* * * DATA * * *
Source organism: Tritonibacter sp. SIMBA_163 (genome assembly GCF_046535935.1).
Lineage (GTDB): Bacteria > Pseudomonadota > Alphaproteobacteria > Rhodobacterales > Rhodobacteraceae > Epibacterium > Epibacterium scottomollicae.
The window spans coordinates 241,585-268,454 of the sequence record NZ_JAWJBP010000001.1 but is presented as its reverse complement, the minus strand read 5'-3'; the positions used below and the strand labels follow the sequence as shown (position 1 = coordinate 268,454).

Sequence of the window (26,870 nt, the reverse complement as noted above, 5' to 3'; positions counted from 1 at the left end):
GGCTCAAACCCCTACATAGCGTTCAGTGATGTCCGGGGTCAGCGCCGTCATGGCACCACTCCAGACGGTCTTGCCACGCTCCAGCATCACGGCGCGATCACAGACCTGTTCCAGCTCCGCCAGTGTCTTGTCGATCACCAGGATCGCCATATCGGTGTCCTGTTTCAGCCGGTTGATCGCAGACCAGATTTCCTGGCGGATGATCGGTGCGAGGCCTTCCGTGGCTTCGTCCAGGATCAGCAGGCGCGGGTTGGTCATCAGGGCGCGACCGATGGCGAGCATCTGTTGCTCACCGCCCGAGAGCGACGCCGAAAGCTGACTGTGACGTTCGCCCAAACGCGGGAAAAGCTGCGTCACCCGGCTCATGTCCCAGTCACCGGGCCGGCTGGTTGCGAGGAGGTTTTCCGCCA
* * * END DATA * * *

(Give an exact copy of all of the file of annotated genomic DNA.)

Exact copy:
Source organism: Tritonibacter sp. SIMBA_163 (genome assembly GCF_046535935.1).
Lineage (GTDB): Bacteria > Pseudomonadota > Alphaproteobacteria > Rhodobacterales > Rhodobacteraceae > Epibacterium > Epibacterium scottomollicae.
The window spans coordinates 241,585-268,454 of the sequence record NZ_JAWJBP010000001.1 but is presented as its reverse complement, the minus strand read 5'-3'; the positions used below and the strand labels follow the sequence as shown (position 1 = coordinate 268,454).

Sequence of the window (26,870 nt, the reverse complement as noted above, 5' to 3'; positions counted from 1 at the left end):
GGCTCAAACCCCTACATAGCGTTCAGTGATGTCCGGGGTCAGCGCCGTCATGGCACCACTCCAGACGGTCTTGCCACGCTCCAGCATCACGGCGCGATCACAGACCTGTTCCAGCTCCGCCAGTGTCTTGTCGATCACCAGGATCGCCATATCGGTGTCCTGTTTCAGCCGGTTGATCGCAGACCAGATTTCCTGGCGGATGATCGGTGCGAGGCCTTCCGTGGCTTCGTCCAGGATCAGCAGGCGCGGGTTGGTCATCAGGGCGCGACCGATGGCGAGCATCTGTTGCTCACCGCCCGAGAGCGACGCCGAAAGCTGACTGTGACGTTCGCCCAAACGCGGGAAAAGCTGCGTCACCCGGCTCATGTCCCAGTCACCGGGCCGGCTGGTTGCGAGGAGGTTTTCCGCCA